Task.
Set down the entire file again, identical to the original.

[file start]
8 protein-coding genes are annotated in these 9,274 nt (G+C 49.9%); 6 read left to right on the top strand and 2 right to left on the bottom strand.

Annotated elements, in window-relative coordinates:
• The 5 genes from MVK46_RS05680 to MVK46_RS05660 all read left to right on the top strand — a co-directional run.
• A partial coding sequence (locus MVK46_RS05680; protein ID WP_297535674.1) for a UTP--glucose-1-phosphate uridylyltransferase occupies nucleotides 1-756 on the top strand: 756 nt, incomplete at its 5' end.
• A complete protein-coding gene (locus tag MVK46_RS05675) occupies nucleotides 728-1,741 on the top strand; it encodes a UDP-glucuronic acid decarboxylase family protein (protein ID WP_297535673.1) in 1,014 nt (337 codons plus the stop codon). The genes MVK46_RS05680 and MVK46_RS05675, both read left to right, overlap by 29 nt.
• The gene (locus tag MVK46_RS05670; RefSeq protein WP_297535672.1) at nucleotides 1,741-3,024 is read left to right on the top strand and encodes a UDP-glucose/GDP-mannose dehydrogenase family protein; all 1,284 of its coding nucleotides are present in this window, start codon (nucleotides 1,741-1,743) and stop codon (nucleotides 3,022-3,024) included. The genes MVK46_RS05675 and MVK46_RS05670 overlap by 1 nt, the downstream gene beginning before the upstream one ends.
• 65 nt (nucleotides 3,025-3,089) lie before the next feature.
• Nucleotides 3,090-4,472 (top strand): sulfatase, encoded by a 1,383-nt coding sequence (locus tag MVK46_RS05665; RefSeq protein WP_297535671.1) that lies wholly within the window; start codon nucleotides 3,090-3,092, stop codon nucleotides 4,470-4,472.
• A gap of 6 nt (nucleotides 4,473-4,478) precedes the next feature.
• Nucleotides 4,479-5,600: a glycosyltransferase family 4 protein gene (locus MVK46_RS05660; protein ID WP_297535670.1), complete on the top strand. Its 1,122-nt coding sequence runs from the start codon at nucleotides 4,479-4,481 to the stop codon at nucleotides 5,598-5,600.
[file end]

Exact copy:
8 protein-coding genes are annotated in these 9,274 nt (G+C 49.9%); 6 read left to right on the top strand and 2 right to left on the bottom strand.

Annotated elements, in window-relative coordinates:
• The 5 genes from MVK46_RS05680 to MVK46_RS05660 all read left to right on the top strand — a co-directional run.
• A partial coding sequence (locus MVK46_RS05680; protein ID WP_297535674.1) for a UTP--glucose-1-phosphate uridylyltransferase occupies nucleotides 1-756 on the top strand: 756 nt, incomplete at its 5' end.
• A complete protein-coding gene (locus tag MVK46_RS05675) occupies nucleotides 728-1,741 on the top strand; it encodes a UDP-glucuronic acid decarboxylase family protein (protein ID WP_297535673.1) in 1,014 nt (337 codons plus the stop codon). The genes MVK46_RS05680 and MVK46_RS05675, both read left to right, overlap by 29 nt.
• The gene (locus tag MVK46_RS05670; RefSeq protein WP_297535672.1) at nucleotides 1,741-3,024 is read left to right on the top strand and encodes a UDP-glucose/GDP-mannose dehydrogenase family protein; all 1,284 of its coding nucleotides are present in this window, start codon (nucleotides 1,741-1,743) and stop codon (nucleotides 3,022-3,024) included. The genes MVK46_RS05675 and MVK46_RS05670 overlap by 1 nt, the downstream gene beginning before the upstream one ends.
• 65 nt (nucleotides 3,025-3,089) lie before the next feature.
• Nucleotides 3,090-4,472 (top strand): sulfatase, encoded by a 1,383-nt coding sequence (locus tag MVK46_RS05665; RefSeq protein WP_297535671.1) that lies wholly within the window; start codon nucleotides 3,090-3,092, stop codon nucleotides 4,470-4,472.
• A gap of 6 nt (nucleotides 4,473-4,478) precedes the next feature.
• Nucleotides 4,479-5,600: a glycosyltransferase family 4 protein gene (locus MVK46_RS05660; protein ID WP_297535670.1), complete on the top strand. Its 1,122-nt coding sequence runs from the start codon at nucleotides 4,479-4,481 to the stop codon at nucleotides 5,598-5,600.